Google Analytics offers some great pre-configured reports to work with out of the box, but the ability to customize and build your own reports from scratch is what allows marketers to gain truly valuable insights from the tool. Not only is this a huge time saver, but it’s also a great way to get ideas for reports you might not otherwise think to create. The standard reports in Google Analytics provide an edge over the custom reports since these are not sampled. This can be verified since in a standard report you won’t be able to mark the presence of sample message.

3. Query Partitioning:

Another peaceful solution to the effects of sampling is “breaking up the timeframe into smaller timeframes.” Data Sampling depends upon the type of user’s query and sampling rate can vary from query to query. Each GA view has got a set of pre-aggregated data which are used to display unsampled reports quickly. If the query can be completely satisfied with the existing unsampled and pre-aggregated data then GA does not sample the data otherwise it does. For example, a complete set of a year’s data can be divided into 12 separate months (12 different queries), or simply a month’s data can be broken into four separate queries (each query resembling a week’s data).

However, to further ease the process, tools such as ShufflePoint and Analytics Canvas does this for you with free of cost in an automated process. The tools partition the query and programmatically loop through the desired timeframe, aggregating the report back together once done.  It appears as if the tool is making one query, but actually, it’s partitioning of queries. This programming is based on how you configure granularly. However, it may require some time investment in experimenting to find an equilibrium between pace and precision. Both of these tools are compatible with the extraction of data from Google Analytics and creating reports.

4. Query Explorer:

Google Analytics Query Explorer lets you create API queries to retrieve raw data from a specific account in Google Analytics. What exactly it can do? For starters, it allows you to download the raw website data that Google Analytics UPI doesn’t represent well. With this raw data, one can create their own custom reports and dashboards. The best part, it can refresh live data whenever required.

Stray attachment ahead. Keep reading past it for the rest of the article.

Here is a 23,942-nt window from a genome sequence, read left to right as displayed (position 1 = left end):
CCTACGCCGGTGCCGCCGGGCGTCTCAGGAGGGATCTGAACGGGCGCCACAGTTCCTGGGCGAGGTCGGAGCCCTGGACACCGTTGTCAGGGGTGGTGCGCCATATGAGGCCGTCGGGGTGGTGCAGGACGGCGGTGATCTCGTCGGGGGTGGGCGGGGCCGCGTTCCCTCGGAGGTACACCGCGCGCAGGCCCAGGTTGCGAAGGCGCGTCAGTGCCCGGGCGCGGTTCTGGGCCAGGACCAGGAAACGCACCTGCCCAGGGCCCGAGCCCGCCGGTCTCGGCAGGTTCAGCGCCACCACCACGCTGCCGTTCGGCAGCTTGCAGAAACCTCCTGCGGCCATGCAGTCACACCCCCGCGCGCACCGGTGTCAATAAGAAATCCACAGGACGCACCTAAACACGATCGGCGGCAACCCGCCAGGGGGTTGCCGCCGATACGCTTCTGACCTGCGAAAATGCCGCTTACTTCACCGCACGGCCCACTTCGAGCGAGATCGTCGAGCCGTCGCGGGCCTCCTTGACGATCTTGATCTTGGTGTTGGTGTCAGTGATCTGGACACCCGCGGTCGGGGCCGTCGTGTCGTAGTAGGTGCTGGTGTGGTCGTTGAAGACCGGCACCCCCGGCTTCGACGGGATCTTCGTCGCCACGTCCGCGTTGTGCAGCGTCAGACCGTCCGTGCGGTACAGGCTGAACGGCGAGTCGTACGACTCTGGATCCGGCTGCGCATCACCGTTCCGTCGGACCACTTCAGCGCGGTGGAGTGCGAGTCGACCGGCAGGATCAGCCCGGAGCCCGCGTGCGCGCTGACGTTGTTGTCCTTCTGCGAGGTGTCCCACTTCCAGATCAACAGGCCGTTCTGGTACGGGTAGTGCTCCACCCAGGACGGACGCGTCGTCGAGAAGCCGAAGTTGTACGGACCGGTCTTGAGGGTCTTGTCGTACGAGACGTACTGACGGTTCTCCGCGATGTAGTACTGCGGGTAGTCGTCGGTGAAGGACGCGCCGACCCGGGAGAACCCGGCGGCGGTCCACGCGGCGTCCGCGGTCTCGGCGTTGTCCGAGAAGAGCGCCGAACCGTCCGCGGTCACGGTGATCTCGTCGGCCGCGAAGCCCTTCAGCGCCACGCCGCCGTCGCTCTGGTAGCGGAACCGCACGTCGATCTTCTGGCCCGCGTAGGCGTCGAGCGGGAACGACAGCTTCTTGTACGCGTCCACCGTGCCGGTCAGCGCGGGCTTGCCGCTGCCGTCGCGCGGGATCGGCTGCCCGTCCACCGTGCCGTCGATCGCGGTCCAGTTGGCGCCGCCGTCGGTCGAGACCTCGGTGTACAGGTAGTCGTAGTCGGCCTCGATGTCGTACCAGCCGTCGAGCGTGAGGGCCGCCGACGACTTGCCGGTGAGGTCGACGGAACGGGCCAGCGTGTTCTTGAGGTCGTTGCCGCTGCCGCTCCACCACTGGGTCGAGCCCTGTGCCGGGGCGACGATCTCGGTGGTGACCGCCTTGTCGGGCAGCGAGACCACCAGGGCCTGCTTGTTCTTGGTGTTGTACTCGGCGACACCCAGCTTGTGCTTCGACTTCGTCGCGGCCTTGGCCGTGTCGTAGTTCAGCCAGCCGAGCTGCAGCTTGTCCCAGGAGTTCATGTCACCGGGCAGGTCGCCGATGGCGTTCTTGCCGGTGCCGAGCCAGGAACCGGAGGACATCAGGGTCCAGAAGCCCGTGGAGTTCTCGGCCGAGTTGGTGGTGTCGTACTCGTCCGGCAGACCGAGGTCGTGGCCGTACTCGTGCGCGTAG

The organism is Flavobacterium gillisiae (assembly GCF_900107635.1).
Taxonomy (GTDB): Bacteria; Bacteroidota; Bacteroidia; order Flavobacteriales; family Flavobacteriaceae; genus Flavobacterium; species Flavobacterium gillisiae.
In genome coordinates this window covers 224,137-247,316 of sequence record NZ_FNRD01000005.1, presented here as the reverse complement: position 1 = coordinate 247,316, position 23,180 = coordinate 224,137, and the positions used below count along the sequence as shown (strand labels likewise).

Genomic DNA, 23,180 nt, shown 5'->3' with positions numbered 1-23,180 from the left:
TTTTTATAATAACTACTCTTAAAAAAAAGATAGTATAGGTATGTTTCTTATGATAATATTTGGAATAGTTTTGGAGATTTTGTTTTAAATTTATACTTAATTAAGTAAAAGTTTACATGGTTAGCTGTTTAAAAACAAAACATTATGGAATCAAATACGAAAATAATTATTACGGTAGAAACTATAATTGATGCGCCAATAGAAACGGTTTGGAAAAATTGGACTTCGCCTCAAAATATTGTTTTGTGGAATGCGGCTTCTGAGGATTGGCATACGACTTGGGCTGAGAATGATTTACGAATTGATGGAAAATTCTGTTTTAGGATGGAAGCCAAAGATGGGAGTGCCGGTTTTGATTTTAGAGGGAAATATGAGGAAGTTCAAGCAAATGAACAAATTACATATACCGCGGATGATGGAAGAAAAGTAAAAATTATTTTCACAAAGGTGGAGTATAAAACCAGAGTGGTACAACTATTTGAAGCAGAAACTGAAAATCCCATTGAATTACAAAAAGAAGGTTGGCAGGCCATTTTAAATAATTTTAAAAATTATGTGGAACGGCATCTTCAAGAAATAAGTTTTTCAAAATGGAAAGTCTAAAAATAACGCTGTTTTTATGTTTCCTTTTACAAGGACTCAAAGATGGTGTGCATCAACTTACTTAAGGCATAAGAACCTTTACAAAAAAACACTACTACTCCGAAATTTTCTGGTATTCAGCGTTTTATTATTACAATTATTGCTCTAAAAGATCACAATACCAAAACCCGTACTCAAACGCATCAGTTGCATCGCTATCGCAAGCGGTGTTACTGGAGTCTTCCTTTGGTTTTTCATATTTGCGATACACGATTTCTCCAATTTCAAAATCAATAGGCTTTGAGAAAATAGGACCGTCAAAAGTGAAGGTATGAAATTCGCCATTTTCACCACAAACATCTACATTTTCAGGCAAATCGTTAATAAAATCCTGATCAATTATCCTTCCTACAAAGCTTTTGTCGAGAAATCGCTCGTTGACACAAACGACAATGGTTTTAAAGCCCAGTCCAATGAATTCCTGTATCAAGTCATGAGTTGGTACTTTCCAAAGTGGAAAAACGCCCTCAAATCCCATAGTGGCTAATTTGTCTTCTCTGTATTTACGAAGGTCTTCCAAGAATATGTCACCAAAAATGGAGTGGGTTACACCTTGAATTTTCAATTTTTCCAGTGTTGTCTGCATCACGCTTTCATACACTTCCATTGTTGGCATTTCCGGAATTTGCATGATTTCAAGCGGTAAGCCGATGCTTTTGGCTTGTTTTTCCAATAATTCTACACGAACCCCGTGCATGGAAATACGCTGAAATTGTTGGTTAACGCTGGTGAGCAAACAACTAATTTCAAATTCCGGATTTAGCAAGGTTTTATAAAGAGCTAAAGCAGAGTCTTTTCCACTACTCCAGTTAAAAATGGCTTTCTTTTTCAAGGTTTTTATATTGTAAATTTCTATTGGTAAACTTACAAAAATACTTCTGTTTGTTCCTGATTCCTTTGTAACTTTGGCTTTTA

5. Downloading and analyzing unsampled reports:

This is only applicable if you are a Google Analytic Premium user. Google Analytics unleashed a new feature called Custom Tables which opens up to the creation of a custom table with metrics and dimensions of your choice. It enables you to download the unsampled report. You can create a report which is otherwise sampled, as a “Custom Table” which resembles the out-of-box reports. However, this option is available only for a premium user. Custom tables can, however, be a time-saver and also a lead for the creation of new sets. You can create up to a 100 Custom Tables. This is amazing because you won’t have to worry about the sampled data for the reports you use often.

6. Big Query:

BigQuery is yet another feature only for premium users. Google Analytics desegregates with Google BigQuery which opens up the realm for moving huge datasets and also does SQL based querying. This feature can crunch and process data spanning over billions of rows. This also opens the door to unsampled hit level data, which in short opens up for a robust and very sophisticated analysis.

These are some of the ways to evade from the gruesome task of sampling of data. Because it is evident that technology is powered through the need to do a lot less with a lot more, using new tools to make our lives easier.